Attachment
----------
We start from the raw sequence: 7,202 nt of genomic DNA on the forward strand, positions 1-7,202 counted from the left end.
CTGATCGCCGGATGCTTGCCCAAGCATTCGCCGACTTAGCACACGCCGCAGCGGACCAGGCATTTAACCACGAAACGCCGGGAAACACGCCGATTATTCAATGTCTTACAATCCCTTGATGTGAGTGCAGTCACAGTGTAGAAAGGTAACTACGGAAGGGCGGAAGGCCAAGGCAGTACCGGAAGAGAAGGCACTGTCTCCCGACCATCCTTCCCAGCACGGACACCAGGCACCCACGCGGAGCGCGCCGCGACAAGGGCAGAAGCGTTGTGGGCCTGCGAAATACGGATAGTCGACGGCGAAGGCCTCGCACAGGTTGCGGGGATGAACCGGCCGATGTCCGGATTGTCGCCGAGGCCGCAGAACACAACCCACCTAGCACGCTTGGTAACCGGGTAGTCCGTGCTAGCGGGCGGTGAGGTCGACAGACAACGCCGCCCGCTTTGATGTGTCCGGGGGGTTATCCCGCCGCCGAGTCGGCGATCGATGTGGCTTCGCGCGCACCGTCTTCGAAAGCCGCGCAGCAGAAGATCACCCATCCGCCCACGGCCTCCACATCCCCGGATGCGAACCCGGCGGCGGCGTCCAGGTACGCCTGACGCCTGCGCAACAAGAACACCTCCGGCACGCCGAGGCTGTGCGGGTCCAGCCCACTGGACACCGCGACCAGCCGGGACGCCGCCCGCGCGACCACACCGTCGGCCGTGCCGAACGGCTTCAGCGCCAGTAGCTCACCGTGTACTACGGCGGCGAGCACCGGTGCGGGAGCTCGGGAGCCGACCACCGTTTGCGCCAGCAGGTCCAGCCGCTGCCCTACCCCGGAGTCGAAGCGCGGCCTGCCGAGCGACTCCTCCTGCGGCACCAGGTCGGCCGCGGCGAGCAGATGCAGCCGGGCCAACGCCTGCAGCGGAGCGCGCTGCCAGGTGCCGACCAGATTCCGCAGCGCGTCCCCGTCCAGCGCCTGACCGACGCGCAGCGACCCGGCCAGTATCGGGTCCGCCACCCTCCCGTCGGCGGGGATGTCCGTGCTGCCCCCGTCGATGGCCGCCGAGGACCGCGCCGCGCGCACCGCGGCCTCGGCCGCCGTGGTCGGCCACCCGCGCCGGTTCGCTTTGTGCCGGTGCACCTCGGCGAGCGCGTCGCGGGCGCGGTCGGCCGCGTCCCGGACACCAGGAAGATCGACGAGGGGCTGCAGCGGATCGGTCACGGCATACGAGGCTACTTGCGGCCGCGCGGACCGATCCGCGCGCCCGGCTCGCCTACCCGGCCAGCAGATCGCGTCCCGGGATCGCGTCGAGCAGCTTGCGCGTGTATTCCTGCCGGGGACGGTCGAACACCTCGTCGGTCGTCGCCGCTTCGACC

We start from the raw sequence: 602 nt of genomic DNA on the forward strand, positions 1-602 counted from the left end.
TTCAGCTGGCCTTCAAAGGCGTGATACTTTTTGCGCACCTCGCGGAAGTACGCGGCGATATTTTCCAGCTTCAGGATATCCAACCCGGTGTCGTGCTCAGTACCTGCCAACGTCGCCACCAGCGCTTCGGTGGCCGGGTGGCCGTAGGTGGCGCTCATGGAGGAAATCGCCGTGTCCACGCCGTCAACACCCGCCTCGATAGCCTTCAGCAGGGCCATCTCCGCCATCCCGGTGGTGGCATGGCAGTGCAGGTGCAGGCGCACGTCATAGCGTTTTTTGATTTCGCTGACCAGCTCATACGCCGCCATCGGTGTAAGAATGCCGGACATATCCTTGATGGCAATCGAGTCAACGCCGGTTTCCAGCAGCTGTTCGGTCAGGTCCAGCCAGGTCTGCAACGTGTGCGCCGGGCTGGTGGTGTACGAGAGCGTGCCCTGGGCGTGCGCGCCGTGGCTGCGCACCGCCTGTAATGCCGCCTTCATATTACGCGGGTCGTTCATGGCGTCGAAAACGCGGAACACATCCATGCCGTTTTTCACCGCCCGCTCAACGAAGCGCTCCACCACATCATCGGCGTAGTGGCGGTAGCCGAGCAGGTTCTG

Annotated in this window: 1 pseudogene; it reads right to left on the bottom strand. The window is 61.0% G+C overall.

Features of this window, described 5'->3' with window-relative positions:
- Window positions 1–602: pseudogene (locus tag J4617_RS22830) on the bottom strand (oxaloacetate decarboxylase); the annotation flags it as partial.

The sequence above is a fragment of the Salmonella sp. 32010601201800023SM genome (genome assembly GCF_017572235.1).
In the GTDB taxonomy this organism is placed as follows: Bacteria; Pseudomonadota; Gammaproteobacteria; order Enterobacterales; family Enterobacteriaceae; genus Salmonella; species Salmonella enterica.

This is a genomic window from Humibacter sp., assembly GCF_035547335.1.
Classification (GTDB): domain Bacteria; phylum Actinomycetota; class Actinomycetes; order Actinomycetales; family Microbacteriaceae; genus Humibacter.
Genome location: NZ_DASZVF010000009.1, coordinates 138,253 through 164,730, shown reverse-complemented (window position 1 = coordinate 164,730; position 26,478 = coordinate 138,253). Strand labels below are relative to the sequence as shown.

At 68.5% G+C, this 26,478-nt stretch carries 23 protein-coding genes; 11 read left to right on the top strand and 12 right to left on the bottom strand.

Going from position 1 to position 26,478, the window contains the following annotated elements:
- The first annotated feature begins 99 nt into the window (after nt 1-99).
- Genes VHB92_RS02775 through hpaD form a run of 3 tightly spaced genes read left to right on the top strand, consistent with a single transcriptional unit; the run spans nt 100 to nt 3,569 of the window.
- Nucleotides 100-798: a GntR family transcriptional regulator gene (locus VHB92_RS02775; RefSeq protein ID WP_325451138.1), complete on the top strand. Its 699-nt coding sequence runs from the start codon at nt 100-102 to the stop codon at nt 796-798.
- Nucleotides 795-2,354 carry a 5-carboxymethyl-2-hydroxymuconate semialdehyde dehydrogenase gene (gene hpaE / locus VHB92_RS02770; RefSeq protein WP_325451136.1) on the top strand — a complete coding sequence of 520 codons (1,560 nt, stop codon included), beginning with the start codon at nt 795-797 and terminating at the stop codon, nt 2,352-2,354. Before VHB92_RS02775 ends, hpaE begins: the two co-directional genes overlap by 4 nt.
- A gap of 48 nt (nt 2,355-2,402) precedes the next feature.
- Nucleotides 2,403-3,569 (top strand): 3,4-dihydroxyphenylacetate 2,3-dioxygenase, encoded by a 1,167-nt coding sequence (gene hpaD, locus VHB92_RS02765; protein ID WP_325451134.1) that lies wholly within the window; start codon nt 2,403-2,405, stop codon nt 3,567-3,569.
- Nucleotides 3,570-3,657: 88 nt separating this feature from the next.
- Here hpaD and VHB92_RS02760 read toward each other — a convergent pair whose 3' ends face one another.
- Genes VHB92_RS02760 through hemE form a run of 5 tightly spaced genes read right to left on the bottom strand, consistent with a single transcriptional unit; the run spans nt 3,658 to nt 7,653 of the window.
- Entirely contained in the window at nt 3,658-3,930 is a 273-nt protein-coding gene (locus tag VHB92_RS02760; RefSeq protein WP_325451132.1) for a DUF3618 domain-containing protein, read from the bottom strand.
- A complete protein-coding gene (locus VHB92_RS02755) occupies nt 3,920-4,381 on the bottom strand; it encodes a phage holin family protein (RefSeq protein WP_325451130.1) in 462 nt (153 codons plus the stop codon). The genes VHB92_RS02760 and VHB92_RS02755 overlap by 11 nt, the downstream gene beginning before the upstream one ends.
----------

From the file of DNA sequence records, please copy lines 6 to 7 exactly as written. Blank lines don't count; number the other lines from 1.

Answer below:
Features of this window, described 5'->3' with window-relative positions:
- Window positions 1–602: pseudogene (locus tag J4617_RS22830) on the bottom strand (oxaloacetate decarboxylase); the annotation flags it as partial.